Since, by definition, anything that has been designed will at some point be bought and sold, special philosophical and artistic difficulties present themselves when trying to make a Design Museum look different from a shop. I am not sure we entirely succeeded, but our hearts were pure: 25 years ago the Design Museum made an important rhetorical point in isolating certain products and offering visitors a beguiling narrative about the ‘designers’ who created them. Some intellectual falsifications were involved, but then they often are in propaganda.

But in the 21st century ‘design’ is much better understood, even if the idea frustratingly evades neat definition. People appreciate that special qualities of care and forethought make some products superior to others. And while once you could mesmerise museum visitors by explaining that Charles Eames created his famous chair for Billy Wilder, today you can buy one in John Lewis. You can buy knock-offs in the back of Sunday papers.  In the United States, mass-market discounter Target lays claim to design. One day even Tesco might catch on.

The relationship between shops and museums dates back to Zola’s day when Paris’s Bon Marché put the whole world on display — and offered it for sale. Delicious confusions follow. In a recent issue of the New Yorker, Paola Antonelli, the Museum of Modern Art’s influential design madam, was profiled. The context was her selecting merchandise for MoMA’s popular giftshop.

On my first visit there in 1978, this giftshop was stocked with inspiring modernist originals, a Bauhaus chess set or a Dieter Rams calculator, for example. With such goods might you dignify a home or an office.  Now meretricious novelties were paraded before Antonelli’s critical eye. If there was irony in Antonelli’s method of selection, it was not apparent to the profiler. Nor this reader.

So why do we need a new museum when it is already (or soon will be) in the shops?  There is an answer. Because the creation of a museum is unusual, the act carries a special polemic force. Mrs Thatcher’s scepticism about the first Design Museum was based on her objections to sentiment and history — wherever they might be found. But the Prime Minister became our accomplice in a radical agenda: putting consumer goods in a ‘museum’ made you see them in a different way. And while a shop could only give warranty details, the Design Museum offered unbiased critic appraisal.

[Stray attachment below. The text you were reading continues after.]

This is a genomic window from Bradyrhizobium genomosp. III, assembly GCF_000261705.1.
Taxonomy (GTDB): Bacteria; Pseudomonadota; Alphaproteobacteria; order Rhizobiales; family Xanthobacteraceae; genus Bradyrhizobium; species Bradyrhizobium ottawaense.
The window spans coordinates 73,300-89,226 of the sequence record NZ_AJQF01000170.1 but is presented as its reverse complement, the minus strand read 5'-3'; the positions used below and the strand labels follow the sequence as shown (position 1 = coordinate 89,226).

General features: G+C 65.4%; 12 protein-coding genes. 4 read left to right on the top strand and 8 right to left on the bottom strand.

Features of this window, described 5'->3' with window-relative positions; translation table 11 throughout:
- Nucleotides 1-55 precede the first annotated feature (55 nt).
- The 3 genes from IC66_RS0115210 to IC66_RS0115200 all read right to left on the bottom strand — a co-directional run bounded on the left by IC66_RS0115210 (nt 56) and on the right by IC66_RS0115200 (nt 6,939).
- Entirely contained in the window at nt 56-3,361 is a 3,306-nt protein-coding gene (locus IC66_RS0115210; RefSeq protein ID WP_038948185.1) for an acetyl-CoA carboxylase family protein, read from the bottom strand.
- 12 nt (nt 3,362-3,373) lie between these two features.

And in 1989, in full conformity with the museum idea of identifying artists, it seemed correct to emphasise the creative genius responsible. So we had our heroes in historical figures such as Peter Behrens, Raymond Loewy and Eliot Noyes. This was a strategy that presented design as an activity with a character comparable to art. Not quite true, but a neat communications strategy that worked well.

Perhaps too well. This history of design has now been written. We know about the splendid old heroes of art and industry. Nor is there much call for new ones. The ‘designer’ fad has come and gone. The challenge now is for the Design Museum to use powerful rhetoric to get popular consciousness to the next evolutionary step of design awareness. This is not about bighead caricatures aping the process of artistic celebrity and putting their names to expensive junk, but about the culture of making things.

After all, it is the business of design to civilise manufacturing. The first Design Museum would have asked, ‘Mr Gove, do you know who designed your ministerial chair?’ The new Design Museum needs to ask, ‘Mr Gove, do you have the faintest idea how your ministerial chair was actually made?’

I know the answer: there’s work still to be done. When Cabinet ministers understand drop-forging, layered composites, stereo-lithography and regulated metal deposition, it will be time for a third-generation Design Museum. Meanwhile, we can forget about Charles Eames.